Someone was wielding an axe. The sound was a primitive bell, ringing out, leading the horseback-riding missionary to the settlement he had been looking for. In September 1808, the Dominican missionary Edward Dominic Fenwick, O.P., arrived in central Ohio, having found the 40 or so pioneers who had written the bishop of Baltimore, pleading with the bishop to send a priest to minister to their spiritual needs.

Fr. Fenwick, a native of Maryland, had recently established the Dominican Order in the United States. Accompanied by just three other friars, Fenwick had arrived in Springfield, Kentucky, in 1806. The friars began building their church, dedicated in 1809, and a men’s college, which was finished in 1812.

By 1808, Fenwick began to receive letters from Bishop Carroll concerning the needs of Catholic settlers in Ohio. The historian V.F. O’Daniel describes Fenwick’s labors: “In Kentucky he had practically lived in the saddle for seven or eight years, going from place to place ‘in search of stray sheep,’ to employ a phrase that has been canonized from its use by the saintly apostle of Ohio.”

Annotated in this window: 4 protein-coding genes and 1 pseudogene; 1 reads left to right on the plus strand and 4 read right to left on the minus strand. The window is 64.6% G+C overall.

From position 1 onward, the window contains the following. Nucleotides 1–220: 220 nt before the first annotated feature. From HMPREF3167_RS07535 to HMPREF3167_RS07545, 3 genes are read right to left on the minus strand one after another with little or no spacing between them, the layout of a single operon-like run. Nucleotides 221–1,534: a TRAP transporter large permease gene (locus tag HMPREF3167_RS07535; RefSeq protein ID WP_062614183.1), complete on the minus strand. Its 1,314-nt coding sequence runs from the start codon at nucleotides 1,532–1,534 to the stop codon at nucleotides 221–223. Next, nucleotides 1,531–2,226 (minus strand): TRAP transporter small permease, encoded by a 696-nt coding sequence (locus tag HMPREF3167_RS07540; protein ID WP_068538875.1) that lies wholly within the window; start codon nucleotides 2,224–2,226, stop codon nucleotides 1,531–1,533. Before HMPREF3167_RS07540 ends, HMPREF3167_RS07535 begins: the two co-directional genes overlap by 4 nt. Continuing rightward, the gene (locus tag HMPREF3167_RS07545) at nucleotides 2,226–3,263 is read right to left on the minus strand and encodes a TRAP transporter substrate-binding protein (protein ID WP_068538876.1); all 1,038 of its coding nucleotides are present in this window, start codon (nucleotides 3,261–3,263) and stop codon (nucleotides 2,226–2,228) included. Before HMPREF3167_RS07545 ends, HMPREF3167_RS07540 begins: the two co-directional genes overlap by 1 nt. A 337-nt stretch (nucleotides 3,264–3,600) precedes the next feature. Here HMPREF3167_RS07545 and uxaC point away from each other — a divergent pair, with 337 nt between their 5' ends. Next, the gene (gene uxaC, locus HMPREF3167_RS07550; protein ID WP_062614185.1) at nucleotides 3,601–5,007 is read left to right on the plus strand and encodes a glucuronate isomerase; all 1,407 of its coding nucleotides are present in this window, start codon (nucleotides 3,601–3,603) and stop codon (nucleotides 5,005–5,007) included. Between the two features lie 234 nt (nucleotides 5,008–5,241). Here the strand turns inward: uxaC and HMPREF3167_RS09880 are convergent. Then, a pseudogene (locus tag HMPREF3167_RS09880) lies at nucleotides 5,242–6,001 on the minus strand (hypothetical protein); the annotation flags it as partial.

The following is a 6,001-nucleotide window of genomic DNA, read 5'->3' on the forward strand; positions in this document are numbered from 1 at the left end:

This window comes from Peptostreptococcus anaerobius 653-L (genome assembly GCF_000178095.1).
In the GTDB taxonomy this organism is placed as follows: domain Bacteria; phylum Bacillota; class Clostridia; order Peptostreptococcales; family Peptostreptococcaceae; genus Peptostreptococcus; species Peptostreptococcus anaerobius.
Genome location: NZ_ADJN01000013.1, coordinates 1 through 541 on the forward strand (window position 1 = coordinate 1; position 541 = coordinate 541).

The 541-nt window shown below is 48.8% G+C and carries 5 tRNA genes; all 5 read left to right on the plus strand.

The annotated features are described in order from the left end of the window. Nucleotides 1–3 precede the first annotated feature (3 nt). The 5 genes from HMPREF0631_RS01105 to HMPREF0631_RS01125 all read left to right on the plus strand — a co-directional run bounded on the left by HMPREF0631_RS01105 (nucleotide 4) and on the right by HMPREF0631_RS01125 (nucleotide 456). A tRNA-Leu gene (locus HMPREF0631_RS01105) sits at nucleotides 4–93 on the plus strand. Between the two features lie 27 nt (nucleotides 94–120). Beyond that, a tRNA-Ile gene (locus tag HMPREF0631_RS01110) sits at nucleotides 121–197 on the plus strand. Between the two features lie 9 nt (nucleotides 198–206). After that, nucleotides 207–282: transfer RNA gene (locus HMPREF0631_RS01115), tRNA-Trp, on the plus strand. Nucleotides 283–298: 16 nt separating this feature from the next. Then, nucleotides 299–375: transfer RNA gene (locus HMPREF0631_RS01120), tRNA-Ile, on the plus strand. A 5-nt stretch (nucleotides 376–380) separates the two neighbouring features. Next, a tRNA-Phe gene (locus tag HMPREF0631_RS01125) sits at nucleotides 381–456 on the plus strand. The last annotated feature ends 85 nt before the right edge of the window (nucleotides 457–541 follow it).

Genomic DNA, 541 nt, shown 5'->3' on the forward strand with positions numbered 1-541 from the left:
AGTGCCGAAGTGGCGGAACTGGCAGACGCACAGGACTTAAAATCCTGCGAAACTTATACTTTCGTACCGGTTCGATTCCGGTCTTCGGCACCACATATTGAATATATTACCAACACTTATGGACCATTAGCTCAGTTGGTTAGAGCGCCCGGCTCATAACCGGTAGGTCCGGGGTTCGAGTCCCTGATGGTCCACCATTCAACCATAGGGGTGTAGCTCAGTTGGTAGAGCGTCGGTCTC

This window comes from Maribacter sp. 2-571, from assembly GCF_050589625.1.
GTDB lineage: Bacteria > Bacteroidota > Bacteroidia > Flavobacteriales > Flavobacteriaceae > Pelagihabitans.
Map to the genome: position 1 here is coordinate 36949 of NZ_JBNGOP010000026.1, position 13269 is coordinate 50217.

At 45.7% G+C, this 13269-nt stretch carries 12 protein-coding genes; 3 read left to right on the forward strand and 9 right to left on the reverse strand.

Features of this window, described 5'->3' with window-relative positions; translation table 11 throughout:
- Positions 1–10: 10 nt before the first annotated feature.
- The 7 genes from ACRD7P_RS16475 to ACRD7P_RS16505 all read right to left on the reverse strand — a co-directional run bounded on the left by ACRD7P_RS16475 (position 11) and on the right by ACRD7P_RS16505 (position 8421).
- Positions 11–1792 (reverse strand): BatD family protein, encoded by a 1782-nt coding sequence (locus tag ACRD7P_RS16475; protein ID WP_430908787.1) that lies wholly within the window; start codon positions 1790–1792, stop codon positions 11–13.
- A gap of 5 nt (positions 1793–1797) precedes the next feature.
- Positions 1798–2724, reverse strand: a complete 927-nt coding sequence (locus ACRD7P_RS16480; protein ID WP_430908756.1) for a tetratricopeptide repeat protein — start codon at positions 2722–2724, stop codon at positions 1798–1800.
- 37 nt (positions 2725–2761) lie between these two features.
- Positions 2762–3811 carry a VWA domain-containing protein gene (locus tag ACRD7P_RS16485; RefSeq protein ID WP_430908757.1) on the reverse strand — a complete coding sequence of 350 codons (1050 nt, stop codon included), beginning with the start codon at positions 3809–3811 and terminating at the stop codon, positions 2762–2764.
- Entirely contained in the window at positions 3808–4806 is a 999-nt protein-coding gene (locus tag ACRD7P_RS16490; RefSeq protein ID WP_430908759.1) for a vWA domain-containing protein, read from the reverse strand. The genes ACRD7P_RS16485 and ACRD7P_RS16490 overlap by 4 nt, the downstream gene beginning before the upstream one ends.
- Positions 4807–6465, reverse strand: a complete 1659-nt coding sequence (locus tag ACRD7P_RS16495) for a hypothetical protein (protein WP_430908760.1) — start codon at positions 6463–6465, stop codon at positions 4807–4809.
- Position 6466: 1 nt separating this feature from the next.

In a letter to an English friend, Fenwick describes his missionary journeys, saying, “It often happens that I am compelled to traverse vast and inhospitable forests wherein not a trace of road is to be seen. Not infrequently, overtaken by night in the midst of these, I am obliged to hitch my horse to a tree and, making a pillow of my saddle, recommend myself to God and go to sleep with bears on all sides.” Traveling the expanse of unsettled lands, Fenwick lived St. Dominic’s zeal to preach, heading fearlessly into the wilderness.

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